It is easy to forget about the copy for the site, but whether you’re hiring a copywriter or writing the copy yourself, it is during this phase that the copy should be written and, if possible, flowed into the page layouts. Likewise, some websites require professional photography to be taken, so it is during this phase that photoshoots should be arranged so that the delivery of the final photos don’t delay the coding and subsequent launch of your site. The typical timeframe for Step 3 is about 4-8 weeks, depending on the size of the site.
Step 4: Code and Testing
Once all of the high fidelity mockups are completed, we’ll prepare the files for coding and will provide them to our developer. Our developer will code the designs to be as accurate as possible, and will build a test version of your site on their server. Since everything has been approved at this point, you won’t see any proofs until all of the pages are coded. Once the pages are coded, we’ll give you access to the test website where you can review the site and confirm that everything looks correct and is functioning properly. At the same time, we’ll be testing the site as well to make sure everything is correct before we launch the site. The typical timeframe for Step 4 is about 3-5 weeks, depending on the size of the site.
Step 5: Launch
While physically launching the site only takes a short amount of time, there may be several days after the launch where we’re still fixing glitches or bugs that might not have been apparent during the site testing. You can also expect it to take several days for Google to re-crawl your site, so you may notice some results on Google that don’t fully match up with the new site. After a few days, Google should re-crawl your site and things will naturally sort themselves out.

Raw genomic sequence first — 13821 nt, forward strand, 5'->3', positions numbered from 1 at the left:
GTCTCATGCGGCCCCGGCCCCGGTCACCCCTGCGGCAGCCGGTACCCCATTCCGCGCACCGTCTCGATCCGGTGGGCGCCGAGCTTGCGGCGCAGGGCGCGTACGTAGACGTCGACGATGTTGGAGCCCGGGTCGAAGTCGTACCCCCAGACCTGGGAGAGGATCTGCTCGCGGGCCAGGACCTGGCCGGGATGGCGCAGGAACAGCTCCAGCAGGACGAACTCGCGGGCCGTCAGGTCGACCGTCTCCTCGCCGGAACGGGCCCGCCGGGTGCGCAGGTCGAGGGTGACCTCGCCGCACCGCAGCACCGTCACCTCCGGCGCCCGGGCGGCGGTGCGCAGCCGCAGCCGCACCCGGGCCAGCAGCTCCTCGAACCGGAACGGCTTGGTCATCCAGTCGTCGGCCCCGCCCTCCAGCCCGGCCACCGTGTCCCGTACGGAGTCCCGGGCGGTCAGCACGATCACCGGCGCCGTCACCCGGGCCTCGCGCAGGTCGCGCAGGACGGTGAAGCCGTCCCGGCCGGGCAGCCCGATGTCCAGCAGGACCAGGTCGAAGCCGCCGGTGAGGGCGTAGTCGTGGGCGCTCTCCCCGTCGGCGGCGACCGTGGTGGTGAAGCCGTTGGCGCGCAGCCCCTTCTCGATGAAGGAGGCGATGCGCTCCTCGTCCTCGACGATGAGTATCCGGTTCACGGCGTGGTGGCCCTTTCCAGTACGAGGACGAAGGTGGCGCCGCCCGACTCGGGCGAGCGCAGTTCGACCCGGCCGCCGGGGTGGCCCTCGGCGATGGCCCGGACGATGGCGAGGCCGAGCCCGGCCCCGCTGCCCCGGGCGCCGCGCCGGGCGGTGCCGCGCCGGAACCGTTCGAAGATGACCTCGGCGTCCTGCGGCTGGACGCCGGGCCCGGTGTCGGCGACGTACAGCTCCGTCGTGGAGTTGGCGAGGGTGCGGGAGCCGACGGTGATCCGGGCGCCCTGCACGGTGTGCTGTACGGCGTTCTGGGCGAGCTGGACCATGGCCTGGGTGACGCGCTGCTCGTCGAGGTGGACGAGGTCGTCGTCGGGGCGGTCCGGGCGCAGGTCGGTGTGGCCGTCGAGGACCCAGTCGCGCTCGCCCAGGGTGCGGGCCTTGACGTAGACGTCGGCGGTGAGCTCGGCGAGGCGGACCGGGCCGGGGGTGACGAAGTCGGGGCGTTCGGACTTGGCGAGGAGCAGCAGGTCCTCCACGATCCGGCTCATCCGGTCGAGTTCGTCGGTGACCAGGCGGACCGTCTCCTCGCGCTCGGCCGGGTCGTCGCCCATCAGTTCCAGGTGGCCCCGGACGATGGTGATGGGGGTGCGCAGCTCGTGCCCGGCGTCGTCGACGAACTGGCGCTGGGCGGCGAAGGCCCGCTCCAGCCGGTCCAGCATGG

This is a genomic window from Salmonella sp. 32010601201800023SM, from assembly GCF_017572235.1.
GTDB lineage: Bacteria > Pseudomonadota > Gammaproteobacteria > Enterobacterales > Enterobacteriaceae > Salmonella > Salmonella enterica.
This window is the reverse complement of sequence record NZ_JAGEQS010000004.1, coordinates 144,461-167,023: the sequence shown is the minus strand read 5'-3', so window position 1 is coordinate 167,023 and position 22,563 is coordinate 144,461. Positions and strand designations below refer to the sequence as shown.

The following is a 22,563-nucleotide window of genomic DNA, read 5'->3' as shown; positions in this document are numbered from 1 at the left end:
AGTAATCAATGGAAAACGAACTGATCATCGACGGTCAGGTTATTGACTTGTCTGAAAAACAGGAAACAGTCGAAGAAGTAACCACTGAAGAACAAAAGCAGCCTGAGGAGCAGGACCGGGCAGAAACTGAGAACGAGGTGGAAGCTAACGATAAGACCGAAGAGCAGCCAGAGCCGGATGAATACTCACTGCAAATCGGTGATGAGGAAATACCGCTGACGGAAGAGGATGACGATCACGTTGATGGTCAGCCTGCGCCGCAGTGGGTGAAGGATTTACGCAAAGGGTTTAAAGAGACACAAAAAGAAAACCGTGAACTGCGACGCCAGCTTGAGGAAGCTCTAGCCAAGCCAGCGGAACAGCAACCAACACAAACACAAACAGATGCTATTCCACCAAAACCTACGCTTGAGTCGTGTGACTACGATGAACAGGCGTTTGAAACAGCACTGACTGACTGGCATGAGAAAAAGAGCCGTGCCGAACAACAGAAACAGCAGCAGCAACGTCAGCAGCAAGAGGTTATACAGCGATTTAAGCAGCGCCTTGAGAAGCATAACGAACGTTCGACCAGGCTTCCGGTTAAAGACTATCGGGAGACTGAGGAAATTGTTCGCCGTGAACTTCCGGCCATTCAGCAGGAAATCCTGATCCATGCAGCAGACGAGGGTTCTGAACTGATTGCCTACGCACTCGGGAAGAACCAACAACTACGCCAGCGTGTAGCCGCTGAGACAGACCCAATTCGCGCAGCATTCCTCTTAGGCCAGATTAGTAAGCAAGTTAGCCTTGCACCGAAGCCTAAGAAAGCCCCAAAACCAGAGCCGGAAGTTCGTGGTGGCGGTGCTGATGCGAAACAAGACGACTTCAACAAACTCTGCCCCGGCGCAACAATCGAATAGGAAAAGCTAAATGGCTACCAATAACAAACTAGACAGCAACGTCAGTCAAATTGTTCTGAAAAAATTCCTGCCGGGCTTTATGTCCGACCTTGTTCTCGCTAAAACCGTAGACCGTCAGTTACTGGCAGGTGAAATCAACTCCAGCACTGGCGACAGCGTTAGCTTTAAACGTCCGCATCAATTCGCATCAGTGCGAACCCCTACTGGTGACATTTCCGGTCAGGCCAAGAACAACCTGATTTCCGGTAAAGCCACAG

From start to finish, the total timeframe for a website design or redesign project typically takes about 2-3 months, depending on the size of the site and the speed of the revision process.
In addition to these steps, there are a handful of other things to keep in mind throughout this process. Understanding these items will keep the process moving smoothly and help you set healthy expectations for the finished product.
Function is more important than perfection
It is important to remember that websites are editable and don’t necessarily have to be perfect to launch. I know this sounds strange, but a website is a living, breathing thing. Even if you think it is perfect upon launch, it will probably only be a few weeks or months before you want to update or improve something about the site. The great news is that unlike paper, websites are super easy to edit if you change your mind on something later. So don’t get too stuck in ‘perfect’ mode. Spending too much time obsessing and delaying your site launch might mean a lot of missed exposure for your site and your business.
The site won’t look exactly the same in each browser
Although your site should function and look presentable in each browser, it is natural that the site might look a little different in different browser. Each browser has support for different capabilities, so we keep this in mind while designing your site, and will make use of what we can in each browser. It is important to remember that these slight variations probably won’t phase your visitors in the least since most users choose one browser and stick with it. They’ll never know anything different from the version they see!